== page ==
On Wed, Oct 12, 2011 at 02:54:01PM +0200, Bruno Marchal wrote:
> On 11 Oct 2011, at 22:14, Russell Standish wrote:
> >On Tue, Oct 11, 2011 at 06:03:42PM +0200, Bruno Marchal wrote:
> >>
> >>
> >>>
> >>>With COMP, and via your UDA, our observed universe is selected from
> >>>the set of all infinite strings (which I call descriptions in my
> >>>book).
> >>
> >>My non observed "future"; or computational extensions, is selected,
> >>making the comp physics explainable in term of statistics on
> >>computations. This leads to general physical laws invariant for all
> >>observers. There is no selection of a particular computations, just
> >>a relative indeterminacy bearing on all computations going through
> >>my state. In particular we cannot use Bayes theorem, for example.
> >
> >Like Brent, I don't follow you here.
> See my answer to Brent. Basically, Bayes is induction. Conditional
> probability is usual deductive-type probability.

I certainly appreciate you don't use Bayes' theorem in your work, but
don't understand why you say you cannot use it. 

> >>>
> >>>Without the anthropic principle, ISTM that your theory would suffer
> >>>the Occam catastrophe fate. How do you avoid that?
> >>
> >>Is that equivalent with the white rabbits?
> >
> >No, it is quite the opposite problem. As Einstein purportedly said
> >"Everything should be made as simple as possible, but not
> >simpler". Occam's razor theorem, which comes from Solomonoff and
> >Levin's considerations of algorithmic information theory would imply
> >that we don't see anything interesting at all. That is the Occam
> >catastrophe. Something prevents the world from being too simple. I
> >think that something is the Anthropic Principle, but I'm interested if
> >you have an alternative suggestion.
> >
> You can give me a link to this.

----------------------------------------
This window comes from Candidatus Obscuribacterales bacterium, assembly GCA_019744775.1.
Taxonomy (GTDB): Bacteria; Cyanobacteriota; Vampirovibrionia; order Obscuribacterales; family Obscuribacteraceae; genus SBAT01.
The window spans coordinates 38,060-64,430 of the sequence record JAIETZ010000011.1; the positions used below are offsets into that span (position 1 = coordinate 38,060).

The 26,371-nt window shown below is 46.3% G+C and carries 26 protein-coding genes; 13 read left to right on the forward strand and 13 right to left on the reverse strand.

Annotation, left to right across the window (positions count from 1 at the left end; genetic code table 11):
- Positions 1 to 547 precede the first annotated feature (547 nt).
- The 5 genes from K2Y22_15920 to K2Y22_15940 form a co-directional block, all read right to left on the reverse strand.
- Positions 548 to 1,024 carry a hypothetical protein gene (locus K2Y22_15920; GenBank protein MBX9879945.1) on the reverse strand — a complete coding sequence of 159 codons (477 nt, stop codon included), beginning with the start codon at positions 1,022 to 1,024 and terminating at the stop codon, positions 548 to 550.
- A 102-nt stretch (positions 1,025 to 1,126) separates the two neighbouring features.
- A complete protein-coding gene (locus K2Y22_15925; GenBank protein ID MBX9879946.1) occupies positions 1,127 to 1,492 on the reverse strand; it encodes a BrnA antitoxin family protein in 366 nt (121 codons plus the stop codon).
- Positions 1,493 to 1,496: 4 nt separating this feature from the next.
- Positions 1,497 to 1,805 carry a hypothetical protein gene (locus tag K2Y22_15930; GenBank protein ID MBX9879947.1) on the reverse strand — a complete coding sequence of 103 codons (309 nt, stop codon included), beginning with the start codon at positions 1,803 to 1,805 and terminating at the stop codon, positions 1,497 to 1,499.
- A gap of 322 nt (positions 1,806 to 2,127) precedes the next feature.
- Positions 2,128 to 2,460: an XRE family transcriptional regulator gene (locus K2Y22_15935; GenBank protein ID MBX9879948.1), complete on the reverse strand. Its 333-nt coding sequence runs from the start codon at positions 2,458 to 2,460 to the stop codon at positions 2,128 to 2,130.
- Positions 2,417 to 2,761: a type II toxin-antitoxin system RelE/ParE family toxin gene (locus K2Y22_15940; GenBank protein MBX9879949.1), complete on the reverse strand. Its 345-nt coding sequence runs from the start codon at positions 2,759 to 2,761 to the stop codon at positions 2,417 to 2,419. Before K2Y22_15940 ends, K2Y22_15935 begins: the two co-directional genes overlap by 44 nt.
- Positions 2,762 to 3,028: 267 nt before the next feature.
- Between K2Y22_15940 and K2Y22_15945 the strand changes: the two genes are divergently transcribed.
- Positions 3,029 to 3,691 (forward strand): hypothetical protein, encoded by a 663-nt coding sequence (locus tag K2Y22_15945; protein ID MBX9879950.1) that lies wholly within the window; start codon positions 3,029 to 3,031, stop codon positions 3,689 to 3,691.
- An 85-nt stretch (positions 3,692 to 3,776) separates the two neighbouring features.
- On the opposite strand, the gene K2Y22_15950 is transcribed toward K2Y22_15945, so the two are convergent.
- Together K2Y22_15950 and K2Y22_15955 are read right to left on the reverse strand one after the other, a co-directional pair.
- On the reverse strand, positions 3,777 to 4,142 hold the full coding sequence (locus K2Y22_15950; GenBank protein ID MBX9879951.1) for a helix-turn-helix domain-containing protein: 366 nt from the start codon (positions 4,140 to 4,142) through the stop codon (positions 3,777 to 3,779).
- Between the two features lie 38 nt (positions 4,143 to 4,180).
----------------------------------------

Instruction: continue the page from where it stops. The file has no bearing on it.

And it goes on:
It is discussed in my book (page 83). The terminology (Occam
catastrophe) is mine, but it is certainly possible that other people
may have raised the issue by a different name.

> Does the OCCAM catastrophe relies on Bayes? 

It is a consequence of the Occam's razor theorem, which in turn relies
on the Solomonoff-Levin universal prior, and the working assumption of
living in an ensemble. It doesn't rely on Bayes'
theorem itself, but you can apply Bayes' theorem to the universal
prior to get the only effective form of induction known. Li and
Vitanyi has a good technical discussion of this, though not of the
"catastrophe", as they don't assume an ontology.

> What would it be with respect of UD*?. 

IFAICT, UD* should be equivalent to the all strings ensemble.

> I don't use
> probability at all in my reasoning, except as a result (first person
> indeterminacy)  which transforms physics into a probability or
> uncertainty or indeterminacy calculus on computations or
> arithmetical relations, without using Bayes, nor #-thropic
> principles.

It wasn't a critique of your UDA and AUDA reasoning, (which I agree
does not use probability, nor anthropic principle) but of your
statement that Bayes' and the Anthropic Principle is inapplicable.

> If you explain this in your book, remind me the pages, or just the
> title of your paper (which I have on some of my hard disks). I
> deduce (or show how to deduce) the necessary physical laws for all
> machine-observer. 

IIUC, you manage to show that a von Neumann quantum logic arises in
one of your hypostases. This requires a (still questionable IMHO)
definition of knowledge (Plato's Theatetus one). It is still a long
way from there to something like Schrodinger's equation or Born's rule.

> I don't infer anything from observations at all
> (which would be needed to use an anthropic principle and Bayes).

Well excuse me for thinking that this might be the missing ingredient
in your ontology!



Prof Russell Standish                  Phone 0425 253119 (mobile)
Principal, High Performance Coders
Visiting Professor of Mathematics      hpco...@hpcoders.com.au
University of New South Wales          http://www.hpcoders.com.au

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